BAH! Humbug


Dick Hobbs. TV-Bay Magazine
Read ezine online
by Dick Hobbs
Issue 96 - December 2014

Yes, it's that time of year again. When, if you are a commercial broadcaster, you start coining it in with the Christmas commercials.

Presumably if you are a director or a post house, you are already pitching for next year's blockbusters. They never have the look of something that has been knocked up on the spur of the moment.

Take the one that started this year's festive season of over-hyped marketing: John Lewis and Monty the penguin. In 2013 John Lewis - posh people's Argos - rather let the side down with a sentimental animation and the awful wailing of Lily Allen. For me, they are back on form with something that shouts commercialism at you, but also that it is single-handedly keeping Soho's post houses in business.

Yes, I know that the story of the commercial is glamorised sex trafficking ("I love you so much I'll smuggle a girlfriend into the country for you"), but the work that went into the CG penguin is startling. Top marks to MPC for the digital Adelie. According to lead animator Tim van Hussen, "With Monty we focused strongly on his physical performance." I think if you spend five months in a darkened room animating an animal you get to talk like that.

The other big talking point this year was the Sainsbury film, which it is hard to even call a commercial. Essentially it is a three and a half minute, historically very accurate, drama, with a logo tacked on the end. Inevitably it attracted a lot of criticism, along the lines of you should not use the heroism of the front line soldiers to flog turkeys.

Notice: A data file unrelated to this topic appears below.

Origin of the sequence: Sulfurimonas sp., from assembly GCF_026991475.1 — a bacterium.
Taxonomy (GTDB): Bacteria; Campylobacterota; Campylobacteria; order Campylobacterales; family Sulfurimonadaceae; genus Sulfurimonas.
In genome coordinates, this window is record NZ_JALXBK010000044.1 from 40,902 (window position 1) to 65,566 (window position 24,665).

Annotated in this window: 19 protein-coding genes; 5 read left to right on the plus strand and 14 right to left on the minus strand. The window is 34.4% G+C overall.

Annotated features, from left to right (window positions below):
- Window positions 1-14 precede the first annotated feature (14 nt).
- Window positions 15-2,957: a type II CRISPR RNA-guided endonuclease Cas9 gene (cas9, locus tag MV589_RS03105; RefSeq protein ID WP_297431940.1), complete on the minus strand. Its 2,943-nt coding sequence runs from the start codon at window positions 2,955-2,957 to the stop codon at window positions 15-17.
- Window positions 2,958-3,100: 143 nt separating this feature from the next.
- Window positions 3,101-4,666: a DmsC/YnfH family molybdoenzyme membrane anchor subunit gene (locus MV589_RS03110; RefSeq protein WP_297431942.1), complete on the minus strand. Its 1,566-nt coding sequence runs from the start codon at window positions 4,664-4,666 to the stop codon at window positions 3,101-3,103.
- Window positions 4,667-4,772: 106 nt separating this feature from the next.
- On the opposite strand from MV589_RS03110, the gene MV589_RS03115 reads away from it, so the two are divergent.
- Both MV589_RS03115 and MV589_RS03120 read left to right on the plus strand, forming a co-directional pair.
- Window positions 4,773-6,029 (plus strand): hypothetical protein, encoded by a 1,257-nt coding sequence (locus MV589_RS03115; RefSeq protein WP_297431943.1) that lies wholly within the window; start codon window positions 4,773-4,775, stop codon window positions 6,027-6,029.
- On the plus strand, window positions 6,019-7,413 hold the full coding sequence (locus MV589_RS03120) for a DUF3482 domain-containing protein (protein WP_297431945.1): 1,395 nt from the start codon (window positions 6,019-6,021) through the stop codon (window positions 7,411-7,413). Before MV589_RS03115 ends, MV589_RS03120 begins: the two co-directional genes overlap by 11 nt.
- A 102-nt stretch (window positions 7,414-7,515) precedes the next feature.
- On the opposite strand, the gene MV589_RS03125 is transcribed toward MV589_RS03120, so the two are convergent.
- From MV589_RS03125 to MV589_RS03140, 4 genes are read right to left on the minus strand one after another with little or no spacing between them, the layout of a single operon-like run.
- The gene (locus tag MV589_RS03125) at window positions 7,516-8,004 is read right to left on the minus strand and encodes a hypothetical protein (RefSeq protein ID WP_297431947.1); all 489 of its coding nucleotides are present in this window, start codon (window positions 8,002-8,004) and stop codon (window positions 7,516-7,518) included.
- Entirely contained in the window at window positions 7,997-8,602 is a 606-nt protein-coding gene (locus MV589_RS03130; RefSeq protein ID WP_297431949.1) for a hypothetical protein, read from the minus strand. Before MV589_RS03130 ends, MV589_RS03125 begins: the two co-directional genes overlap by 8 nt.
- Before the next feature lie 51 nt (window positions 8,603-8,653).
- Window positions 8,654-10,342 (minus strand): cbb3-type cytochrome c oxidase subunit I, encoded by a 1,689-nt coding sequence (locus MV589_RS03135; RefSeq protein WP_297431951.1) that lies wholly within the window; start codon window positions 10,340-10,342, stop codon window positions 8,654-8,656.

A lot of it was old-fashioned film-making too. Recreating the famous Christmas Day truce of 1914, director Ringan Ledwidge collected together a lot of extras, many from organisations like the Association for Military Remembrance, which added authenticity. There are some obvious CGI shots (The Mill this time) but most of the impact was created in camera, which is always nice. Even if it meant vast acreages of countryside had to be covered in fake snow in midsummer when it was shot.

Once you have seen those two ads, though, the competition inevitably looks rather thin indeed. Debenhams goes for out and out consumerism, with kids running amok in a department store until one finds the cuddly reindeer she is looking for.

(The spot is set to Paul McCartney's Frog Chorus, a song I once performed in the Royal Albert Hall with Canterbury Cathedral Choir singing the tune and the Treorchy Male Voice Choir doing the croaking. I'm sure there was a reason for it, although for the life of me I cannot think what it was.)

Aldi has an endless tracking shot of all those actors who would otherwise never get a job, ending on Jools Holland committing the cardinal sin of putting wine on the piano. Waitrose has some mawkish nonsense about a girl learning how to make gingerbread for the school's charity stall, but instead giving it to the assistant in Waitrose who sold her the decorations.